Venezuela says first Dicom forex auction yields rate 2,010 bolivars

People walk by banners of Venezuelan bolivar notes displayed at the Venezuelan Central Bank building in Caracas, Venezuela May 23, 2017. REUTERS/Carlos Barria

CARACAS (Reuters) - Venezuela’s central bank said on Wednesday that the exchange rate of its new Dicom currency auction system was 2,010 bolivars per dollar, a steep devaluation from the previous rate of around 728 bolivars.

The first auction saw some $24 million sold off, a low amount that suggests that this new mechanism will again fail to assuage demand for greenbacks in the crisis-hit OPEC nation.

Dicom is designed as another addition to the oil-rich country’s complex currency controls, the fifth such plan in four years by a socialist government that has repeatedly balked at revamping its crumbling, state-led economic system.

Complex currency controls, first enacted in 2003 to prevent capital flight, are seen as one of the main causes of Venezuela’s economic crisis. The crisis has left millions suffering food and medicine shortages, as it restricts imports and spooks investors.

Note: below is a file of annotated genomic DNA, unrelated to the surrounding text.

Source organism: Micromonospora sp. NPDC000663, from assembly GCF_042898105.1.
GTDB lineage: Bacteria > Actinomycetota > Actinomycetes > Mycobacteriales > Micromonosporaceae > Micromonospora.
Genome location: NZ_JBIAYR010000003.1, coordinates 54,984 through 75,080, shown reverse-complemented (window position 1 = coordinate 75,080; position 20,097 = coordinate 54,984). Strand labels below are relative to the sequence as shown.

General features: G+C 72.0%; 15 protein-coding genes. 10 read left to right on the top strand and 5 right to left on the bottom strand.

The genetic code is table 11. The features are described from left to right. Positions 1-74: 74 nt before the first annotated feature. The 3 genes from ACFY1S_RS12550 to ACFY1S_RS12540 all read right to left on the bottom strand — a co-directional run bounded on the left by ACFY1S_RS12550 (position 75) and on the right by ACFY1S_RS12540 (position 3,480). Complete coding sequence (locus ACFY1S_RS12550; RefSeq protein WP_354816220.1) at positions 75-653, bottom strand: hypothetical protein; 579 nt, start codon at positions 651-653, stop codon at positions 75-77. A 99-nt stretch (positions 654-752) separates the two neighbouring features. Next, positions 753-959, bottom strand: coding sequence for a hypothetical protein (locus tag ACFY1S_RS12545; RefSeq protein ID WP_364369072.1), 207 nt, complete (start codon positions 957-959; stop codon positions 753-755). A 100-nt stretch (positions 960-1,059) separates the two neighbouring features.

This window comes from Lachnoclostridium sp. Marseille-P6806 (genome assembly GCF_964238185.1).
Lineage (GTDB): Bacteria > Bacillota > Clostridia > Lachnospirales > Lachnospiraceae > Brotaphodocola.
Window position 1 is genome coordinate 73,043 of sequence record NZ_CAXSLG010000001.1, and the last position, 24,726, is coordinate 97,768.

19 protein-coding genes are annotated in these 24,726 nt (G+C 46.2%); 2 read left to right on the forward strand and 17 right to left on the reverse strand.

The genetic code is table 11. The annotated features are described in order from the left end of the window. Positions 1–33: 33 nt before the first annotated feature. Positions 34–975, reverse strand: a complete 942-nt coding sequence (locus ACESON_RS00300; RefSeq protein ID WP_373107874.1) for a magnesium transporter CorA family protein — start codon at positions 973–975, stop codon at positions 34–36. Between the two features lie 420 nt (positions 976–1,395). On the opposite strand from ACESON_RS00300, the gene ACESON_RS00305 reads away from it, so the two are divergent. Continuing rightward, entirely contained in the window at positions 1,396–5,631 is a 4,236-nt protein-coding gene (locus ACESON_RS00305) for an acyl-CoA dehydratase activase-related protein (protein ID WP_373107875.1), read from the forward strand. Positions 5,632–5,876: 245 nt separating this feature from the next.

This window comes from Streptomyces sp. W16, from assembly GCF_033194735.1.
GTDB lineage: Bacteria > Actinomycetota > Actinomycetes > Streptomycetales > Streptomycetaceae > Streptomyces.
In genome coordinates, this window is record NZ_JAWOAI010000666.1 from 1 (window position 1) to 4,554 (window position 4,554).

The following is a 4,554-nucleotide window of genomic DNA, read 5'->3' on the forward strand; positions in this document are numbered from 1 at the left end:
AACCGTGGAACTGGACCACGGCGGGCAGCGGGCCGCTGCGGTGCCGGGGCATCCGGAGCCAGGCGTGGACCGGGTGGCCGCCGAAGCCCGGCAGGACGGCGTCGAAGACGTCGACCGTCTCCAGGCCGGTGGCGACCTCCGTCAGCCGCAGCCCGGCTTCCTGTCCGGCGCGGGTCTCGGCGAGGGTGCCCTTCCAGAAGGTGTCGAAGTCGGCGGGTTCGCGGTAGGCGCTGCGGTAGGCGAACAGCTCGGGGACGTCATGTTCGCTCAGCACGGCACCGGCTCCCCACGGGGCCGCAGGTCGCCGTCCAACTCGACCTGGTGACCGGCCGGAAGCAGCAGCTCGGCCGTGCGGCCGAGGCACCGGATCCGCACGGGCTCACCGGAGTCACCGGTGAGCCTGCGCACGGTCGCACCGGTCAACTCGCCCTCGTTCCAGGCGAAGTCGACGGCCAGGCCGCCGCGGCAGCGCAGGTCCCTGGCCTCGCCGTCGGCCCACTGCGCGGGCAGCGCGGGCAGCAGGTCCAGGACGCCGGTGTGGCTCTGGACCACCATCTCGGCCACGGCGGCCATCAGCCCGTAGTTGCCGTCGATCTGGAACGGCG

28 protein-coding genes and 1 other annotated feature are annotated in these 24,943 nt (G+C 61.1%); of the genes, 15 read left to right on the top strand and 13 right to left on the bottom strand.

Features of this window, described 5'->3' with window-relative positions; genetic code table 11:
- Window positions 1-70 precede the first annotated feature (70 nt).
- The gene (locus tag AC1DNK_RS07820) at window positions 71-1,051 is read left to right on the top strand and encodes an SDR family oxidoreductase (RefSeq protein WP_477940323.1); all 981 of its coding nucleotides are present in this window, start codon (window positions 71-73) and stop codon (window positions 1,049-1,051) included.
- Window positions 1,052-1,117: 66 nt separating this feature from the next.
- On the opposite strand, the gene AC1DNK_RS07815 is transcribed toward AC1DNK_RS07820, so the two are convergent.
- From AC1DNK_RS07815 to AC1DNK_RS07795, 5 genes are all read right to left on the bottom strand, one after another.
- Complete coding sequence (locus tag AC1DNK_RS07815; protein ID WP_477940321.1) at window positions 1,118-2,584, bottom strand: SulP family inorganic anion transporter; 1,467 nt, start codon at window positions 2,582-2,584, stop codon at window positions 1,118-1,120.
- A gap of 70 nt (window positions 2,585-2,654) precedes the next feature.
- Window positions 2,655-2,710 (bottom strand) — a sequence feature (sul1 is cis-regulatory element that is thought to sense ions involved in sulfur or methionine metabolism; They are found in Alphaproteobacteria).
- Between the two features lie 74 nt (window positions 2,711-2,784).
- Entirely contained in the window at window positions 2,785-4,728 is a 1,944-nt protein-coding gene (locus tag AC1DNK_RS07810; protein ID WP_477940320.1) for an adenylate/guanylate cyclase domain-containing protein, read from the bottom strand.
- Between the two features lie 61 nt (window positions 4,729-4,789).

Opposition leaders also say the major rate differentials foment corruption, as those with access to favorable rates can easily resell dollars for a handsome profit.

For those shut out of the system, a vibrant black market has popped up. There, a dollar fetches over 6,000 bolivars - a far cry from the new Dicom rate, despite the devaluation.

The new rate is not expected to change any of the fundamental distortions in the economy heaving under a fourth year of recession and triple-digit inflation.

“Supply to the Dicom system will also remain constrained, given the government’s limited liquidity and restrictions on participation,” the Eurasia political risk consultancy said in a note to clients.

“Thus, overall, the new market will likely be very similar to previous foreign exchange systems (Sicad, Sicad 2, Simadi, etc...) that will allow the government to maintain a high degree of discretion in FX allocation but also fuel politically sensitive distortions.”

Additional reporting by Diego Ore; Writing by Alexandra Ulmer; Editing by Chizu Nomiyama and Jonathan Oatis